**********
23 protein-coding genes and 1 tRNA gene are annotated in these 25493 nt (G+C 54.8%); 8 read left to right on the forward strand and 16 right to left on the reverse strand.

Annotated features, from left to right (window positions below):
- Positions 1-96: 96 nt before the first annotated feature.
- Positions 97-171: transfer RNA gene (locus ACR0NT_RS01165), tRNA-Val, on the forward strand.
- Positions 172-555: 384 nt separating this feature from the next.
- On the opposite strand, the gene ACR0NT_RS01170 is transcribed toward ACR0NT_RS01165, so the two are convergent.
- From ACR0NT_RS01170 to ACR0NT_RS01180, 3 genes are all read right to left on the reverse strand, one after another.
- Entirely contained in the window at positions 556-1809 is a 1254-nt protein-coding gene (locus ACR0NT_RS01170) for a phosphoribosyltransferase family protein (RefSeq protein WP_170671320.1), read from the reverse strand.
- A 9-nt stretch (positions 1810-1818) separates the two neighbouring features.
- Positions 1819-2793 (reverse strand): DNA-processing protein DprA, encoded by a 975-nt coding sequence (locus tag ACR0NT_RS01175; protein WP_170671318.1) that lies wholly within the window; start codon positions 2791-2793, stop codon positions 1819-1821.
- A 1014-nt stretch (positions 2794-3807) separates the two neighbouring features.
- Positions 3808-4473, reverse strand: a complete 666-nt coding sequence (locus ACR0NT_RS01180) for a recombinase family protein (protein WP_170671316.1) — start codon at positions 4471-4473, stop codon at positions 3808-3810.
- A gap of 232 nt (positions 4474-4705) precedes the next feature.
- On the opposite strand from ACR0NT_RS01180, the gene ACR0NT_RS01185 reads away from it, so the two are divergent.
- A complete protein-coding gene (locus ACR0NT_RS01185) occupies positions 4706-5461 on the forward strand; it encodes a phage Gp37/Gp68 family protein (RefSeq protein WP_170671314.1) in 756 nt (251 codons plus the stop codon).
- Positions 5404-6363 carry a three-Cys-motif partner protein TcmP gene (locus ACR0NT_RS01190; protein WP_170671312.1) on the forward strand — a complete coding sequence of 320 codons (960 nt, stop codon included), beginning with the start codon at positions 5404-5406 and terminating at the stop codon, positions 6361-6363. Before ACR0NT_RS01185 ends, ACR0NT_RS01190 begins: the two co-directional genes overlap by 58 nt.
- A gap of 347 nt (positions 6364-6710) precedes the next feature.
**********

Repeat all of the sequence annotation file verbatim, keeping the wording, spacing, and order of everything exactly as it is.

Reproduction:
23 protein-coding genes and 1 tRNA gene are annotated in these 25493 nt (G+C 54.8%); 8 read left to right on the forward strand and 16 right to left on the reverse strand.

Annotated features, from left to right (window positions below):
- Positions 1-96: 96 nt before the first annotated feature.
- Positions 97-171: transfer RNA gene (locus ACR0NT_RS01165), tRNA-Val, on the forward strand.
- Positions 172-555: 384 nt separating this feature from the next.
- On the opposite strand, the gene ACR0NT_RS01170 is transcribed toward ACR0NT_RS01165, so the two are convergent.
- From ACR0NT_RS01170 to ACR0NT_RS01180, 3 genes are all read right to left on the reverse strand, one after another.
- Entirely contained in the window at positions 556-1809 is a 1254-nt protein-coding gene (locus ACR0NT_RS01170) for a phosphoribosyltransferase family protein (RefSeq protein WP_170671320.1), read from the reverse strand.
- A 9-nt stretch (positions 1810-1818) separates the two neighbouring features.
- Positions 1819-2793 (reverse strand): DNA-processing protein DprA, encoded by a 975-nt coding sequence (locus tag ACR0NT_RS01175; protein WP_170671318.1) that lies wholly within the window; start codon positions 2791-2793, stop codon positions 1819-1821.
- A 1014-nt stretch (positions 2794-3807) separates the two neighbouring features.
- Positions 3808-4473, reverse strand: a complete 666-nt coding sequence (locus ACR0NT_RS01180) for a recombinase family protein (protein WP_170671316.1) — start codon at positions 4471-4473, stop codon at positions 3808-3810.
- A gap of 232 nt (positions 4474-4705) precedes the next feature.
- On the opposite strand from ACR0NT_RS01180, the gene ACR0NT_RS01185 reads away from it, so the two are divergent.
- A complete protein-coding gene (locus ACR0NT_RS01185) occupies positions 4706-5461 on the forward strand; it encodes a phage Gp37/Gp68 family protein (RefSeq protein WP_170671314.1) in 756 nt (251 codons plus the stop codon).
- Positions 5404-6363 carry a three-Cys-motif partner protein TcmP gene (locus ACR0NT_RS01190; protein WP_170671312.1) on the forward strand — a complete coding sequence of 320 codons (960 nt, stop codon included), beginning with the start codon at positions 5404-5406 and terminating at the stop codon, positions 6361-6363. Before ACR0NT_RS01185 ends, ACR0NT_RS01190 begins: the two co-directional genes overlap by 58 nt.
- A gap of 347 nt (positions 6364-6710) precedes the next feature.